Iterated Distillation and Amplification has often been compared to AlphaGo Zero. But in the case of a Go-playing AI, people often don't see a distinction between alignment and capability, instead measuring success on a single axis: ability to win games of Go. But I think a useful analogy can still be drawn that separates out ways in which a Go-playing AI is aligned from ways in which it is capable.

A well-aligned but not very capable Go-playing agent would be an agent that is best modeled as trying to win at Go, as opposed to trying to optimize some other feature of sequence of board positions, but still does not win against moderately skilled opponents. A very capable but poorly aligned Go-playing agent would be an agent that is very good at causing the Go games that it plays to have certain properties other than the agent winning. One way to create such an agent would be to take a value network that rates board positions somewhat arbitrarily, and then use Monte Carlo tree search to find policies that cause the game to progress through board states that are rated highly by the value network.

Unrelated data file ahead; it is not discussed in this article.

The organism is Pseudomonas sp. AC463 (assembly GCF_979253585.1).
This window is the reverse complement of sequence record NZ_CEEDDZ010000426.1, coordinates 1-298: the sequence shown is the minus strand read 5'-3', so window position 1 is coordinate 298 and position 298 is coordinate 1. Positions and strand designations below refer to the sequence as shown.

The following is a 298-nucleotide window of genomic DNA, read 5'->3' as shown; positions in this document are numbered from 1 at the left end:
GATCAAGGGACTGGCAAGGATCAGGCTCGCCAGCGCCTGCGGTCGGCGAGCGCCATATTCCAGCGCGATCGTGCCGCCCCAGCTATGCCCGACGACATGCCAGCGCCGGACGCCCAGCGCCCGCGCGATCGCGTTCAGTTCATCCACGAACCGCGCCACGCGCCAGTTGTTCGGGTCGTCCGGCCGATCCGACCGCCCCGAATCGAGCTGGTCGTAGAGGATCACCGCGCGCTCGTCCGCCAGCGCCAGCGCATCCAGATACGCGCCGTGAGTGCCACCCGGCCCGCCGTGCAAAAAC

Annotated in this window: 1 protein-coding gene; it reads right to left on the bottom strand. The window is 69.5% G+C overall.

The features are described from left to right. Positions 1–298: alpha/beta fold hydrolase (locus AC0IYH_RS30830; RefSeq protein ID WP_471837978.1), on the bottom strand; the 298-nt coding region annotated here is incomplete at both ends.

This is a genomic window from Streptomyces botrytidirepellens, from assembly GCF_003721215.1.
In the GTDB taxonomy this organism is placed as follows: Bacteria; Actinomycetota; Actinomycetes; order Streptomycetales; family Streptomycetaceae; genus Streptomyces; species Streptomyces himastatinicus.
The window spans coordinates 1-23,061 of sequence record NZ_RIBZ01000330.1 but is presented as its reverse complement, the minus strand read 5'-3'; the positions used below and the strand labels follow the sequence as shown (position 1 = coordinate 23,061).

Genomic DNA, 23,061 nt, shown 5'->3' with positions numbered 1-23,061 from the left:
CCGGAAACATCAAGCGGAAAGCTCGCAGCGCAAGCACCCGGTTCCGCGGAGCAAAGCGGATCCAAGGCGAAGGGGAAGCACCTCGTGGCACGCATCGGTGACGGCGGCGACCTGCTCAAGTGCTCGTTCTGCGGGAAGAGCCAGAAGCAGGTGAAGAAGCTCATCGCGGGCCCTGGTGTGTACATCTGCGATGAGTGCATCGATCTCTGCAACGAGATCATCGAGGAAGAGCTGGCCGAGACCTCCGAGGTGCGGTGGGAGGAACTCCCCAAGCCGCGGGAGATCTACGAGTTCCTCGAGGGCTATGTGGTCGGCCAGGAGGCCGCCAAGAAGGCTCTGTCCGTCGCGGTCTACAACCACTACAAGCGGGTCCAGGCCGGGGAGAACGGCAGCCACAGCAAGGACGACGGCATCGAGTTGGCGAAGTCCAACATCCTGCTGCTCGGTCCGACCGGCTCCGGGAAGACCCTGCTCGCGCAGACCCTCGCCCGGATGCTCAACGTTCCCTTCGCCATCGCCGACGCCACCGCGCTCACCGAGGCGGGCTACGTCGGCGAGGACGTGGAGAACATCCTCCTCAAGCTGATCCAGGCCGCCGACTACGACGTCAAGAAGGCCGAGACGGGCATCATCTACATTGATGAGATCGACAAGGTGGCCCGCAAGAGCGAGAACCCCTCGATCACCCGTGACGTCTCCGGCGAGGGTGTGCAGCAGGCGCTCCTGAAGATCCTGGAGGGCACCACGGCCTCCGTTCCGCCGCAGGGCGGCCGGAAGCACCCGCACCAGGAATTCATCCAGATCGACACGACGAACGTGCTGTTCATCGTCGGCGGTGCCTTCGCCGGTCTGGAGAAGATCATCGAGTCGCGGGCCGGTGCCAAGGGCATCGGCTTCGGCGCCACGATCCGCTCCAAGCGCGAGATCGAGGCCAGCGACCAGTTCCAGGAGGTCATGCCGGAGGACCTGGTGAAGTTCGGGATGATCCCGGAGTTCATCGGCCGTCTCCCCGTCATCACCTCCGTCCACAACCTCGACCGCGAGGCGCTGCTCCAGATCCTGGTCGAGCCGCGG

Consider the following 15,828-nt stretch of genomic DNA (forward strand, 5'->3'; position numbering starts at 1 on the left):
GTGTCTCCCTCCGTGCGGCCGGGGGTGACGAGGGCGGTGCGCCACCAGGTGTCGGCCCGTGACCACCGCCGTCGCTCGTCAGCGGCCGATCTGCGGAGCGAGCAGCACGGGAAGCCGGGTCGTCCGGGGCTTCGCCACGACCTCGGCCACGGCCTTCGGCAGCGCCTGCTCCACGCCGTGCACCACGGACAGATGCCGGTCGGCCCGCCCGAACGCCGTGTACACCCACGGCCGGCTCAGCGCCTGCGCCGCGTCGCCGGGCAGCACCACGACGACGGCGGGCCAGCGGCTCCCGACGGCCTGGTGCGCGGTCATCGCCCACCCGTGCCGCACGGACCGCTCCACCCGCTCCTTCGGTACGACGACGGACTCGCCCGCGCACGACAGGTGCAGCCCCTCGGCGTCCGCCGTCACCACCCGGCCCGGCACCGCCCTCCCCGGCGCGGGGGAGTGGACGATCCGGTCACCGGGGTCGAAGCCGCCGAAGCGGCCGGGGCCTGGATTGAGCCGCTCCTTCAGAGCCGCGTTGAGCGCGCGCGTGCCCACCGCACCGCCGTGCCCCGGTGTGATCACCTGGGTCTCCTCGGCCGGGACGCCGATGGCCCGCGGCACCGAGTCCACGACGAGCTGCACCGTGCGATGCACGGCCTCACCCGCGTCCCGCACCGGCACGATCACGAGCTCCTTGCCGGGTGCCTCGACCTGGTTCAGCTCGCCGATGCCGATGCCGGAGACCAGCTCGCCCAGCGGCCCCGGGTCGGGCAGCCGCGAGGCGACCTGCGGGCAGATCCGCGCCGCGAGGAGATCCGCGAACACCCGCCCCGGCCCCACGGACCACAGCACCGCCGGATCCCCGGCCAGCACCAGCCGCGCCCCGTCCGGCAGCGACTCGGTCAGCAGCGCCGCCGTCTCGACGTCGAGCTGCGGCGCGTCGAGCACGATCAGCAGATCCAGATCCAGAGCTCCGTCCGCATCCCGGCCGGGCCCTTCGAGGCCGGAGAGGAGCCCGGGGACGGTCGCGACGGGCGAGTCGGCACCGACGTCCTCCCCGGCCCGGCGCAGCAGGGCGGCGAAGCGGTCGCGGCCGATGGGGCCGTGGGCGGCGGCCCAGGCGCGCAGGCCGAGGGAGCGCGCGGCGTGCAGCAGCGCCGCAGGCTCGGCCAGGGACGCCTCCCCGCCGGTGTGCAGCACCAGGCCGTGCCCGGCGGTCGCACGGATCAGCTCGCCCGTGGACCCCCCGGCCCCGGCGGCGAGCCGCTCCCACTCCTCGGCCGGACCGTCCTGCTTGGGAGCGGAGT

To a certain extent, this could actually happen to something like AlphaGo Zero. If some bad board positions are mistakenly assigned high values, AlphaGo Zero will use Monte Carlo tree search to search for ways of getting to those board positions (and similarly for ways to avoid good board positions that are mistakenly assigned low values). But it will simultaneously be correcting the mistaken values of these board positions as it notices that its predictions of the values of future board positions that follow from them are biased. Thus the Monte Carlo tree search stage increases both capability and alignment. Meanwhile, the policy network retraining stage should be expected to decrease both capability and alignment, since it is merely approximating the results of the Monte Carlo tree search. The fact that this works shows that the extent to which Monte Carlo tree search increases alignment and capability exceeds the extent to which policy network retraining decreases them.

It seems to me that this is the model that Iterated Distillation and Amplification should be trying to emulate. The amplification stage will both increase capability by increasing the available computing power, and increase alignment because of the human overseer. The distillation stage will decrease both capability and alignment by imperfectly approximating the amplified agent. The important thing is not to drive the extent to which distillation decreases alignment down to zero (which may be impossible), but to ensure that the distillation stage does not cause alignment problems that will not be corrected in the subsequent amplification stage.

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